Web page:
“We will also benefit from the application during our multidisciplinary meetings,” Dr. Akre continues. “When we’re discussing patients together, it saves time and helps with decision-making if we all have the same structured overview of patient information at our fingertips.”

When we’re discussing patients together, it saves time and helps with decision-making if we all have the same structured overview of patient information at our fingertips.

Dr. Olof Akre

Professor of urology and head of the prostate cancer care flow at Karolinska University Hospital

A collaborative approach

Developing a tool like this can be challenging, Dr. Akre admits. “You need to find a balance between structuring information and allowing enough room for flexibility. On the one hand, you’re trying to create more consistency in the way you record information. On the other hand, you still need a certain level of flexibility, because you want to be able to capture the individual nuances of patient cases. That’s why we tested different versions in an iterative process with experts from Karolinska and Philips.” 

 

“Getting our IT department on board has been a critical success factor as well,” Dr. Akre adds. “Innovation in healthcare is very much about developing digital solutions these days. This project wouldn’t have been possible without the expertise and support of our IT colleagues.”

Using big data to improve care

Currently, a clinical study is being conducted where the application is used to support multi-disciplinary treatment decision making for several hundred men with primary prostate cancer. If the outcome of the clinicial trial is positive, Dr. Akre’s first priority is to make sure that the application becomes part of daily routine. But there are more opportunities ahead. Karolinska and Philips secured an Horizon 2020 grant from the EU Framework Programme for Research and Innovation. With this grant, the innovation partnership will shift its focus to big data in prostate cancer care.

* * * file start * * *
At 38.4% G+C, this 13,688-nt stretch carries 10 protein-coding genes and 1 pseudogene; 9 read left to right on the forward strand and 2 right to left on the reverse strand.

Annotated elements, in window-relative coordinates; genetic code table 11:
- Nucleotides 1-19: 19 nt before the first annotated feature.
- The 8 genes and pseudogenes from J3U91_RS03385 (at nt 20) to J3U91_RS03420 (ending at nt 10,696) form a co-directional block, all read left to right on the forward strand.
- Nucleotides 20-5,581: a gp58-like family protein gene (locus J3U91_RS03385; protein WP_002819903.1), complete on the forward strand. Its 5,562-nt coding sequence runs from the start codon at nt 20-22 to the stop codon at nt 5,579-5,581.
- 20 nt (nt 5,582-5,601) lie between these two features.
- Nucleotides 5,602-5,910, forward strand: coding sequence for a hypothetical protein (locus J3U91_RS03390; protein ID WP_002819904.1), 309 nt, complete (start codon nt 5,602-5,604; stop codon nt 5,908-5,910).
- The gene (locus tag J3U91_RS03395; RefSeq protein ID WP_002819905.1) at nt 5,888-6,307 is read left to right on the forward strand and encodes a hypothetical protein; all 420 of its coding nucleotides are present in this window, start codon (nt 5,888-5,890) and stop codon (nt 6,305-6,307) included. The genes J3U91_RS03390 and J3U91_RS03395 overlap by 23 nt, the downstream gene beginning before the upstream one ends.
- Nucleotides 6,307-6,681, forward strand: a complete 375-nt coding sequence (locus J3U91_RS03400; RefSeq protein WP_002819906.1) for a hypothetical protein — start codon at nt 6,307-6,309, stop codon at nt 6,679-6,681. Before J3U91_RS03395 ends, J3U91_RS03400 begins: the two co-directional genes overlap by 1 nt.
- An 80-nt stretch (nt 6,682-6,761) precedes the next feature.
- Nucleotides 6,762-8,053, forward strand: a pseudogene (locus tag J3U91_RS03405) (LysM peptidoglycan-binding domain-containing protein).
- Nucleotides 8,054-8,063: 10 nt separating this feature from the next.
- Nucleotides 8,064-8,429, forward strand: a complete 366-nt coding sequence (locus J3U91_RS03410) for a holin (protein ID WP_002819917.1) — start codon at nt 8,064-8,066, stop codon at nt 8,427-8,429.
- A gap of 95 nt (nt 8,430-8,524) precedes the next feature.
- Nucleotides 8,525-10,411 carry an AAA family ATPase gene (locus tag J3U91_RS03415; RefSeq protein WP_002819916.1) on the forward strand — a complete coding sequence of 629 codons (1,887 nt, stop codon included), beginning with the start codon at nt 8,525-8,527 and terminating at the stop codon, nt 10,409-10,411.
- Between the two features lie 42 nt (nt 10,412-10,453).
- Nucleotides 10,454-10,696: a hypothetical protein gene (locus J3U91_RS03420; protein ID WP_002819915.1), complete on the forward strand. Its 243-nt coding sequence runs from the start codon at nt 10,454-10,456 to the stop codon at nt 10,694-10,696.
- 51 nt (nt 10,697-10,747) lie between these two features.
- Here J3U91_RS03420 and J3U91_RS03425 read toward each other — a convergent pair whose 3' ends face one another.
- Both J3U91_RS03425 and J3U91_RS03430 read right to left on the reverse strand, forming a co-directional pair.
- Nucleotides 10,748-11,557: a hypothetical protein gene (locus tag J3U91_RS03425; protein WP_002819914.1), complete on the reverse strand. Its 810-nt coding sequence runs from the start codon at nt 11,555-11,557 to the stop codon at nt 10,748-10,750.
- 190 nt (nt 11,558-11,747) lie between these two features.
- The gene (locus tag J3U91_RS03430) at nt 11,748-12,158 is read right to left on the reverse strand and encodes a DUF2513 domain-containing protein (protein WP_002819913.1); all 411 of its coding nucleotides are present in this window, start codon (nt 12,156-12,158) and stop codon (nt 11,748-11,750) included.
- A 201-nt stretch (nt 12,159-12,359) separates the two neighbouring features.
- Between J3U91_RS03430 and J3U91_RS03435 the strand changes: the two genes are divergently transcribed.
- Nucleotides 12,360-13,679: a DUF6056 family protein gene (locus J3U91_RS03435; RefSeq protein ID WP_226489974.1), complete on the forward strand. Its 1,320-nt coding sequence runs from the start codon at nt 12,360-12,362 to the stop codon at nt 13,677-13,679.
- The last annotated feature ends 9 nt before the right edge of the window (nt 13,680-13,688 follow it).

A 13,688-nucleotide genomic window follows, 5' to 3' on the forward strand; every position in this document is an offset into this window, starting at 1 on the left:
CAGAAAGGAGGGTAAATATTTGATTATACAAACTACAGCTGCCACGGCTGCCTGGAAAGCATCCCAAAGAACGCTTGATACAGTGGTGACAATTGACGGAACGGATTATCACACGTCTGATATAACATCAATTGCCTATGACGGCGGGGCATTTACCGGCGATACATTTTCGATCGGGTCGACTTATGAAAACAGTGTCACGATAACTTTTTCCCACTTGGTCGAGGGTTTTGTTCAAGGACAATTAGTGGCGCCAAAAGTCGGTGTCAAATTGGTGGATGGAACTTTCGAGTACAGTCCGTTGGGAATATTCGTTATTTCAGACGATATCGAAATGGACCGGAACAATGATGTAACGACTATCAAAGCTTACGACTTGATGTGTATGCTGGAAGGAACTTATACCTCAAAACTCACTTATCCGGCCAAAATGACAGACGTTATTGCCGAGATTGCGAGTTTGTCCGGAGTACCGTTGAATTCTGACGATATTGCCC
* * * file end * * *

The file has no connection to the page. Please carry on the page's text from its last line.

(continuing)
“Having a structured database will allow us to start building prediction models,” Dr. Akre says. “If you have structured data about 1,000 patients, you can use that data to predict outcomes for the 1,001st patient. This will allow us to make even better-informed decisions, based on patient parameters such as the age of the patient and the location of the tumor. Analyzing large data sets could also help us to become more efficient. For example, if you know that it takes longer to operate on patients with certain characteristics, you could adjust your schedule for that. With the right data, we will be able to predict virtually anything  ̶  and use these insights to improve the care for our patients.”

 

Learn more about the innovation partnership between Karolinska University Hospital and Philips

Read the full case study

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Mark Groves

Mark Groves

Philips Global Press Office

Tel.: +31 631 639 916